Pastoral Commentary: Entrusted to carry the good news

Rev. Kim Andrews
Pastor for Stafford, St. John, Antrim United Methodist Churches
Pastor Kim Andrews

For Mother’s Day, we took a look at Romans 16:1-16. This is not a typical Mother’s Day passage, but it tells us how women were viewed in Paul’s time, despite what many have been led to believe. 

Undeniably, women throughout time have been entrusted to carry some precious treasure. Most notably was Mary, who God chose to carry the Christ Child, the very Word of God. Especially in the Orthodox Christian tradition, Mary is called Theotokos, or God-bearer. She is the only one to do so. 

Many women who have been able to carry children would agree that it is truly a privilege. Some of us have carried them in our hearts instead of our wombs. Surely all of us, at one time or another, have been mothered by a woman who wasn’t our natural mother and were blessed by it. 

What else has God entrusted women to carry? From this passage in Romans, we see that fully one-third of the people Paul greets in the final chapter of perhaps his grandest writing accomplishment are women. One is a mother. Another is an apostle. Many are noted as leaders in the fledgling churches in Rome. Some lead house churches, which numbered from 40 to 80 people, requiring these women to have very large homes. 

One leader is Phoebe, who Paul says he’s entrusting to physically carry his letter from her home in Cenchrae, a port in Corinth, to the believers in Rome. Paul notes unabashedly, unapologetically, that Phoebe is a leader in her church — a deacon, or diakonos. Paul calls himself diakonos at least seven times in his writings, and calls other male leaders the same, almost as often. So, he puts Phoebe at the same level as himself, a titled leadership position in the early Church. 

Phoebe is generous. Phoebe has given money to Paul and others, helping them to spread the Good News. Paul encourages the letter recipients to welcome Phoebe warmly, to roll out the red carpet! As the letter carrier, scholars believe Phoebe also would’ve read and explained Paul’s letter to the first listeners, before passing it on to others.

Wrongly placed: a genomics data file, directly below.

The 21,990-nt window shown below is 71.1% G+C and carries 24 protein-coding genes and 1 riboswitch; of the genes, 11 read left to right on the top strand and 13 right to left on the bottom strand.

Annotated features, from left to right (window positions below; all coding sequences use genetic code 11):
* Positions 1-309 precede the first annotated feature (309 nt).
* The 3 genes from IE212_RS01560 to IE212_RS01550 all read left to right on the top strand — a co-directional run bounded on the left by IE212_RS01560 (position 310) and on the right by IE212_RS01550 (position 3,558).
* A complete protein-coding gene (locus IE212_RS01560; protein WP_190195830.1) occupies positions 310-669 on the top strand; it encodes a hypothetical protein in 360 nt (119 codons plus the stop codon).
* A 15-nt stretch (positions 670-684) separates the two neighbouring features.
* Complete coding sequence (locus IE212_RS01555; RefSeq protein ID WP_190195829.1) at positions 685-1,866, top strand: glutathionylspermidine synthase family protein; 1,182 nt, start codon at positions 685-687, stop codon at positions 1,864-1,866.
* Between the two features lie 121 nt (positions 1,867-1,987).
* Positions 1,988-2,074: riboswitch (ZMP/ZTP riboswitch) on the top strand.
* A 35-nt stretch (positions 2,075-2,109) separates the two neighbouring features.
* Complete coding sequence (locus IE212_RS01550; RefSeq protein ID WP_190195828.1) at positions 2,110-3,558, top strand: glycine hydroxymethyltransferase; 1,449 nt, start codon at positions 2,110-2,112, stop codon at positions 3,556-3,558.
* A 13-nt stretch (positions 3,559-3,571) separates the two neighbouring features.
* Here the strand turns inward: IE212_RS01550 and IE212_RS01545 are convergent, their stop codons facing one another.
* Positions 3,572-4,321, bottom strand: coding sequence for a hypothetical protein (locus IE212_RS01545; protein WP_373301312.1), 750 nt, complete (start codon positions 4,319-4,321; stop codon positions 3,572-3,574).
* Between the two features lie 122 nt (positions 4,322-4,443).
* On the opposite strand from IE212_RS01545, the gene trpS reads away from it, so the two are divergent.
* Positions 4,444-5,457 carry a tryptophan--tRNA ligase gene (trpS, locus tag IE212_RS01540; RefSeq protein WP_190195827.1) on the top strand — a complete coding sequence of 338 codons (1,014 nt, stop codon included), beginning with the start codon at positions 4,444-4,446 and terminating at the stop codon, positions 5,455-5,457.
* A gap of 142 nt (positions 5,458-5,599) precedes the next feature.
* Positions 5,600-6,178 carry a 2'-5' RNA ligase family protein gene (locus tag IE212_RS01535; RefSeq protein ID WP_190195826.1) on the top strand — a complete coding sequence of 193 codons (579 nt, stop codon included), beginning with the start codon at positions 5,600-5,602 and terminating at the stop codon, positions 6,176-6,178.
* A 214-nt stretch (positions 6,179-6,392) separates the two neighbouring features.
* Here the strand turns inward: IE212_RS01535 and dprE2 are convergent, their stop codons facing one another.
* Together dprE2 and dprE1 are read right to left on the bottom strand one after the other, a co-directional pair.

Along with Phoebe, the eight or so other women listed in Paul’s greeting in Romans 16 have mostly been forgotten. So have other notable women in positions of biblical leadership. From the earliest written scriptures, we read of Deborah, the judge of Israel at the time, the highest-ranking position in that nation. We read where Deborah sent for Barak, a general, and told him that the Lord said he should go out in battle. Two of the oldest chapters in all of scripture (Judges 4 and 5) recount Deborah’s story, as well as contain lyrics to a song about her. Judges is thought to have been written around 1000 B.C. 

When the Israelites decided they no longer wanted judges but kings, so they could be like other nations, a woman named Huldah, who was a prophetess, emerged. In the purest sense, a prophet is someone who speaks for God. A prophetess was simply a female version, operating in the same manner. Huldah is quoted in scripture as saying, “thus saith the Lord” (2 Kings 22:14-20 and 2 Chron. 34:22-28). One cannot see a more pointed example of a woman speaking for God than to have her quoted in scripture, saying thusly. Huldah is not alone in her honorific title and function; six other women are also mentioned in scripture as Old Testament prophetess. 

Prophets have always been called by God, not by people. What is typical of them all is that they had to be prodded, coerced or convinced that they were the right person for the job, no matter their gender. We see a hesitancy with answering God’s call in the stories of Moses, Isaiah and Elijah.